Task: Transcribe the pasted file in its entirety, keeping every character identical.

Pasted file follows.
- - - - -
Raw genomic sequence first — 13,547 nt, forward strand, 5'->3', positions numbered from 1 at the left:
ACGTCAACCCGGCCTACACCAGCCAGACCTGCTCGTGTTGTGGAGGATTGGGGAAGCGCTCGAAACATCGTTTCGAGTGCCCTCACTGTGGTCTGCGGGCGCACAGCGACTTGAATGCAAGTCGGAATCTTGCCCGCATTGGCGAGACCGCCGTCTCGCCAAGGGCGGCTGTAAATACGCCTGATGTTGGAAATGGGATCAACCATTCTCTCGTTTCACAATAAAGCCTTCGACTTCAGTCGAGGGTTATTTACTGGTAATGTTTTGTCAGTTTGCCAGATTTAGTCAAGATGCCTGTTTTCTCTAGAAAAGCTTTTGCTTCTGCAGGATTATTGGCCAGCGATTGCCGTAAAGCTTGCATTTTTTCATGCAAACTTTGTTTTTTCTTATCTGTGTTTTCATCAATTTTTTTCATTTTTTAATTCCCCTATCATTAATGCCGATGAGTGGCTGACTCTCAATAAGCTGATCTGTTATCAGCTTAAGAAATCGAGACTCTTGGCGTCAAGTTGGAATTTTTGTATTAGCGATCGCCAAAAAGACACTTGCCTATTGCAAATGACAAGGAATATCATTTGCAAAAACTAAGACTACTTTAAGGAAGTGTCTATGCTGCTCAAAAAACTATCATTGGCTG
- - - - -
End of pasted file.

Raw genomic sequence first — 13,547 nt, forward strand, 5'->3', positions numbered from 1 at the left:
ACGTCAACCCGGCCTACACCAGCCAGACCTGCTCGTGTTGTGGAGGATTGGGGAAGCGCTCGAAACATCGTTTCGAGTGCCCTCACTGTGGTCTGCGGGCGCACAGCGACTTGAATGCAAGTCGGAATCTTGCCCGCATTGGCGAGACCGCCGTCTCGCCAAGGGCGGCTGTAAATACGCCTGATGTTGGAAATGGGATCAACCATTCTCTCGTTTCACAATAAAGCCTTCGACTTCAGTCGAGGGTTATTTACTGGTAATGTTTTGTCAGTTTGCCAGATTTAGTCAAGATGCCTGTTTTCTCTAGAAAAGCTTTTGCTTCTGCAGGATTATTGGCCAGCGATTGCCGTAAAGCTTGCATTTTTTCATGCAAACTTTGTTTTTTCTTATCTGTGTTTTCATCAATTTTTTTCATTTTTTAATTCCCCTATCATTAATGCCGATGAGTGGCTGACTCTCAATAAGCTGATCTGTTATCAGCTTAAGAAATCGAGACTCTTGGCGTCAAGTTGGAATTTTTGTATTAGCGATCGCCAAAAAGACACTTGCCTATTGCAAATGACAAGGAATATCATTTGCAAAAACTAAGACTACTTTAAGGAAGTGTCTATGCTGCTCAAAAAACTATCATTGGCTG